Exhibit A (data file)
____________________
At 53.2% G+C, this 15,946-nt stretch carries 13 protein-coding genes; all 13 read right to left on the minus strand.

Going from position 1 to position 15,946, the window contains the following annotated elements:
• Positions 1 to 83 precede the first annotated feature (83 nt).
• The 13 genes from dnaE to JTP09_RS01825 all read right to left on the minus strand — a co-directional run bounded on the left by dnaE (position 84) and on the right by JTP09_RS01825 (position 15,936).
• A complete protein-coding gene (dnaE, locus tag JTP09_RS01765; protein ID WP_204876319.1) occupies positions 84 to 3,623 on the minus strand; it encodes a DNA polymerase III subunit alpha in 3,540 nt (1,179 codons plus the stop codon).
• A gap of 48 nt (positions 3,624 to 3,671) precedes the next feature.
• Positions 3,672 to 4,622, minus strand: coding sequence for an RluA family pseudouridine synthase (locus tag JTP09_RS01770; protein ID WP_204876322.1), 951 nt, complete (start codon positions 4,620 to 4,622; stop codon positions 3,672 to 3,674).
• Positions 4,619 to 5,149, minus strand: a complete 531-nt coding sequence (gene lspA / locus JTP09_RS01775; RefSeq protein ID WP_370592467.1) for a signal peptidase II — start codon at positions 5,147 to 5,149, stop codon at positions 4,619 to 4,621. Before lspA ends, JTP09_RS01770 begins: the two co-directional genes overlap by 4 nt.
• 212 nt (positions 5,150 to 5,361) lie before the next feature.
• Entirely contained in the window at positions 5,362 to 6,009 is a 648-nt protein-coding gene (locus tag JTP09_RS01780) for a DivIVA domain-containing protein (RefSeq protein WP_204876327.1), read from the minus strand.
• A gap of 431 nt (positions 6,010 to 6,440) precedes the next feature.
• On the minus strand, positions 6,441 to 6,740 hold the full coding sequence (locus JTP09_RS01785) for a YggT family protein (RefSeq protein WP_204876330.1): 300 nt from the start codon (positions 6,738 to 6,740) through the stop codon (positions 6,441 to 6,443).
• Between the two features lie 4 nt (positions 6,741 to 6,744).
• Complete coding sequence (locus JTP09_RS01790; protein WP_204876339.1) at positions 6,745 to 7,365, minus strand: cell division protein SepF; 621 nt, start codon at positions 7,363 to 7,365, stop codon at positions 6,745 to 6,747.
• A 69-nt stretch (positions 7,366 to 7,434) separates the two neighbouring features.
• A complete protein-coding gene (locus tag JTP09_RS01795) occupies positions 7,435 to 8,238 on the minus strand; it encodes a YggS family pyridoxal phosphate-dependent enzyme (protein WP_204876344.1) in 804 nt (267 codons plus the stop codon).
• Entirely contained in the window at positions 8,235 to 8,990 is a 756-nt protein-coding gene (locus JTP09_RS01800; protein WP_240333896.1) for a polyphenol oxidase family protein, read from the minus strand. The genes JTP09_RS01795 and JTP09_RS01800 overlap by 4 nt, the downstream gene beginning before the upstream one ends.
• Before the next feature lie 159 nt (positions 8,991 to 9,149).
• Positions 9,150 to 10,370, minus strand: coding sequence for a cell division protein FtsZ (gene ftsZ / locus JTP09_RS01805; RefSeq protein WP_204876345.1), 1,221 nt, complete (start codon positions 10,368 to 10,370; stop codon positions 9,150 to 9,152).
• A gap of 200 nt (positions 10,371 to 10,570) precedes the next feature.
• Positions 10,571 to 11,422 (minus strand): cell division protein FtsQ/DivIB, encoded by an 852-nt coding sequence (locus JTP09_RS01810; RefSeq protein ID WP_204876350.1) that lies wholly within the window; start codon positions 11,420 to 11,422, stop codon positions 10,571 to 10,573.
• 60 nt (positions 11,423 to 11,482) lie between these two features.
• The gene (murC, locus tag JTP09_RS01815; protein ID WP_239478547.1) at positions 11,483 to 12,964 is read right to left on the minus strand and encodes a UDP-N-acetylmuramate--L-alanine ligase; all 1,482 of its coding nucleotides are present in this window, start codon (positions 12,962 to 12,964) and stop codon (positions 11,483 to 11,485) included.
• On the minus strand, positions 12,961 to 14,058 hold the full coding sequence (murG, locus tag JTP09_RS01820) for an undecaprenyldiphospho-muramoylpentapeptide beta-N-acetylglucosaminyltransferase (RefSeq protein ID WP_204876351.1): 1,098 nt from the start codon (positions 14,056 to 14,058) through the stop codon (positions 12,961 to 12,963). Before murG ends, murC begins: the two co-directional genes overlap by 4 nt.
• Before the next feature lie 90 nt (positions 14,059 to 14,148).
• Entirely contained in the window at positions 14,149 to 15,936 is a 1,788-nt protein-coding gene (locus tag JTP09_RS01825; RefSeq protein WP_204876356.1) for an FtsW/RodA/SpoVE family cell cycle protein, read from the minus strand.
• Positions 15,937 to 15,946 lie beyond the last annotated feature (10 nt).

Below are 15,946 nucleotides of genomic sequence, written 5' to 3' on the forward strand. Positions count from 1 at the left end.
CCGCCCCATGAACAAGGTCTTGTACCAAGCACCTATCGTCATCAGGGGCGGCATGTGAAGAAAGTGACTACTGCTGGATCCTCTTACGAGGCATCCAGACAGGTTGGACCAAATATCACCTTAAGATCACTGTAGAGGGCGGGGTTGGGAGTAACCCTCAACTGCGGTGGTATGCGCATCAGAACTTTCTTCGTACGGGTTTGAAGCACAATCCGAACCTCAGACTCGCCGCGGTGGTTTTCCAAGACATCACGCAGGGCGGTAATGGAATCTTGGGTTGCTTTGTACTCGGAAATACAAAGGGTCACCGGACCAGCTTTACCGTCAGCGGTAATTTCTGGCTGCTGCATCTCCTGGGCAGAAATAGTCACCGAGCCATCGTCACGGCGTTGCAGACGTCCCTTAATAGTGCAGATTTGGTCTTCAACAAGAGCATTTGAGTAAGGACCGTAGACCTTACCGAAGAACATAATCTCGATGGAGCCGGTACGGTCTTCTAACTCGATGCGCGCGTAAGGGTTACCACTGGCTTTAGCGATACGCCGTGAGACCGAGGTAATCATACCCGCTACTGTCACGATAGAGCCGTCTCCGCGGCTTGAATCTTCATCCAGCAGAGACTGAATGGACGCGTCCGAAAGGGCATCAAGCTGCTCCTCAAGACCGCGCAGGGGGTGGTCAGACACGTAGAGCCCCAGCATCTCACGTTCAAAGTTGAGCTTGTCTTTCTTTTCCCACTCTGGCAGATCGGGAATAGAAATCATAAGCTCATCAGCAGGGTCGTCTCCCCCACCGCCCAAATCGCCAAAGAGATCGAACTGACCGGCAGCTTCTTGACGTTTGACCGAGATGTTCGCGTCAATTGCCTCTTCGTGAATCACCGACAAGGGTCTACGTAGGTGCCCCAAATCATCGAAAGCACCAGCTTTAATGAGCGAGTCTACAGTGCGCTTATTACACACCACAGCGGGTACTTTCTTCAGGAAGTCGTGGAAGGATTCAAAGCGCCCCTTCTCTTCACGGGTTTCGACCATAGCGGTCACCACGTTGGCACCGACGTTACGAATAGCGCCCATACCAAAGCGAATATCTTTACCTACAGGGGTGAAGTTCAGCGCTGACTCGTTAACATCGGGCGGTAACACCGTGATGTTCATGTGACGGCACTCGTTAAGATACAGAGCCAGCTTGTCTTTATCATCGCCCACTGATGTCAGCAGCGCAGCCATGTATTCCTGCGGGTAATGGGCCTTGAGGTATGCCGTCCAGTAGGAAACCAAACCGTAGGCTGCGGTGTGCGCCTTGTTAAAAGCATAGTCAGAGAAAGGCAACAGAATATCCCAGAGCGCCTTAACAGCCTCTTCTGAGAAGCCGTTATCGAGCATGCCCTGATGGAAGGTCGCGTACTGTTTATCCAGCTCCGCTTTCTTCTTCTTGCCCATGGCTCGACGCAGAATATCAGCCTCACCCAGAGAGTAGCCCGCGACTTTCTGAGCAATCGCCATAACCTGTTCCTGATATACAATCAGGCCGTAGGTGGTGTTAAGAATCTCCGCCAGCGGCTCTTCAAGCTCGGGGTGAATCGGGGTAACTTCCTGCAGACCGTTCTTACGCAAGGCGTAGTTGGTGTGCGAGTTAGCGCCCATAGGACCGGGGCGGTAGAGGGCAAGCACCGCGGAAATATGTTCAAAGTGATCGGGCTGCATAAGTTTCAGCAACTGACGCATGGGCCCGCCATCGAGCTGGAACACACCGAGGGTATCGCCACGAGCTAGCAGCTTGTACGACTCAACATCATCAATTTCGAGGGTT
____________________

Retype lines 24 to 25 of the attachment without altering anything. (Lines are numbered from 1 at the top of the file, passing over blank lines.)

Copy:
• On the minus strand, positions 12,961 to 14,058 hold the full coding sequence (murG, locus tag JTP09_RS01820) for an undecaprenyldiphospho-muramoylpentapeptide beta-N-acetylglucosaminyltransferase (RefSeq protein ID WP_204876351.1): 1,098 nt from the start codon (positions 14,056 to 14,058) through the stop codon (positions 12,961 to 12,963). Before murG ends, murC begins: the two co-directional genes overlap by 4 nt.
• Before the next feature lie 90 nt (positions 14,059 to 14,148).